“Our goal is to play seven home games at Kyle Field each season,” the release quoted Hyman as saying. “Playing at Oregon in 2018, combined with the Arkansas game in Arlington, would leave us with only six home games that season. In even-numbered years such as 2018, we only have three SEC home dates as long as we continue to play Arkansas in Arlington.”

And, for those who are wondering, this is not a case of UO being hard to deal with either.  Also from the release:

Texas A&M offered to switch the home-and-home dates with Oregon on the original contract, but Oregon faces the same situation with only four Pac-12 home games in even years with five on the road.

Clemson and A&M have met four times previously, with the last coming in 2005. The Aggies own a 3-1 edge in the series.

“We are looking forward to playing Texas A&M as the two schools share a rich military heritage and of course passionate fan bases,” Hyman’s Clemson counterpart, Dan Radakovich, said. “We know our fans make Clemson a great game day experience and the Aggie fans make Kyle field also one of the great venues in all of college football.”

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Ground and pound: Hurricanes establish identity during 30-6 victory over Hokies

Al Golden, Duke Johnson

The Miami Hurricanes made a statement Thursday against the Virginia Tech Hokies.

While the program may never return to the winning ways it once experienced while Al Golden is at the helm, the program finally gravitated toward an identity that’s long been forgotten. The vaunted Miami teams from the 1980’s and the early 2000’s used to physically dominate opponents. They did that Thursday night in Blacksburg.

Miami (5-2) captured a dominant 30-6 victory over Virginia Tech (4-4).

When Golden was the head coach of Temple from 2006-10, the Owls climbed their way out of football purgatory by running the football effectively week in and week out. The talent level at Miami supersedes anything Golden had at Temple, but the team’s approach against the Hokies was reminiscent of those Owls.

There was nothing fancy about what Miami did to Virginia Tech. The Hurricanes lined up and jammed the ball down the Hokies’ collective throat. Two running backs combined to run for an impressive 364 yards.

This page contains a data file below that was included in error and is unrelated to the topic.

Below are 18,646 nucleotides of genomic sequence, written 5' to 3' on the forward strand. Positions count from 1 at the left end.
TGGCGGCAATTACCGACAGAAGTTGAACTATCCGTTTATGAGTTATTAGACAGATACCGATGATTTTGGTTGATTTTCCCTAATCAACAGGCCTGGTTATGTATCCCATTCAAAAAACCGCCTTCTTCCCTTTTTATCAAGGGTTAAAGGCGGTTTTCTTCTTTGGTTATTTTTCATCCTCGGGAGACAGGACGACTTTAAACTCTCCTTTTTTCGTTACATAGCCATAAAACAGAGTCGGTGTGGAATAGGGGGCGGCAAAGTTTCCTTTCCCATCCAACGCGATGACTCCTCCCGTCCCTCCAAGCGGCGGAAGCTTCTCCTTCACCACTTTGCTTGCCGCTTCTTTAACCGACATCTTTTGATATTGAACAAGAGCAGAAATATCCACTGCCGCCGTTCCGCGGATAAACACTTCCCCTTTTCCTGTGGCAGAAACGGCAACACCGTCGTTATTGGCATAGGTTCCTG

Junior running back Duke Johnson ran like a man possessed. Johnson set a career high with 249 rushing yards on 29 carries.

Sophomore Gus Edwards took over in the second half and managed 115 yards.

The Hurricanes were so dominant in the trenches, freshman quarterback Brad Kaaya was only asked to throw the ball 16 teams. He completed seven of those passes for 92 yards and a touchdown.

Plus, Miami played well on the defensive side of the football.

The Hurricanes shut out the Hokies through the first half of play, before Virginia Tech decided to ride freshman running back Marshawn Williams. Willams carried the ball 21 times for 100 yards. The young back also fumbled twice.

With the ACC Coastal division being wide open, the Hurricanes may have found its identity at the right time. At 2-2 in the division, Miami is now a half game behind the Duke Blue Devils going into this weekend’s games. But Miami holds the head-to-head edge.

If Miami plans to make a run in their division, its ball-control offense will be needed over the next two weeks against the North Carolina Tar Heels and No. 2 Florida State Seminoles.

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No. 18 ECU Pirates may stumble in polls despite 31-21 victory over UConn

Ruffin Mc Neill

The No. 18 East Carolina Pirates secured a 31-21 victory over the Connecticut Huskies Thursday. But was it enough for the Pirates to remain the top non-Power Five program and the favorite to claim an appearance in a contract bowl?

Sometimes a win can be viewed as a loss.

The Pirates struggled against a Huskies squad that entered the game 1-5 and didn’t have a victory against a single FBS opponent this season. It wasn’t until six minutes left in the game that East Carolina finally pulled away from UConn.

When a non-power conference team trying to impress the College Football Playoff gets an opportunity to add style points to their resume on national television, it has to do so. East Carolina didn’t.

The Pirates moved the ball and racked up 580 total yards, but they weren’t able to complete drives most of the evening. UConn employed a bend-but-don’t-break, and the scheme worked.

If East Carolina isn’t putting up big scoring and yardage numbers, the team is nowhere near as impressive.

East Carolina’s primary competition as the top non-Power Five program is the Marshall Thundering Herd. Marshall is currently ranked 23rd overall in the AP Top 25. The Thundering Herd’s underwhelming schedule has prevented them from legitimately entering the national conversation. Yet, Marshall’s schedule doesn’t feature a team ranked lower than Connecticut.

Despite the lackluster effort, East Carolina did win the game. Ruffin McNeill‘s squad overcame adversity and was able to win a close contest even though everything didn’t go in their favor. The program still holds victories over the Virginia Tech Hokies and the No. 25 North Carolina Tar Heels.

Plus, very few teams feature a dynamic duo like quarterback Shane Carden and Justin Hardy. Carden was 38-of-64 passing Thursday for 445 yards and a pair of touchdowns. Hardy, meanwhile, grabbed 14 passes for 186 yards. The impressive effort moved Hardy into second place among the FBS’ all-time receptions list.

The Huskies deserve some credit for knocking down the Pirates a notch. First-year head coach Bob Diaco has his team playing hard, and they seem to be figuring some things out. The defense plays sound football, while the offense was finally able to move the ball in stretches against East Carolina.

In the end, East Carolina is still the top non-Power Five program in college football, but the margin between the top team and the second team is much closer after Thursday night’s effort.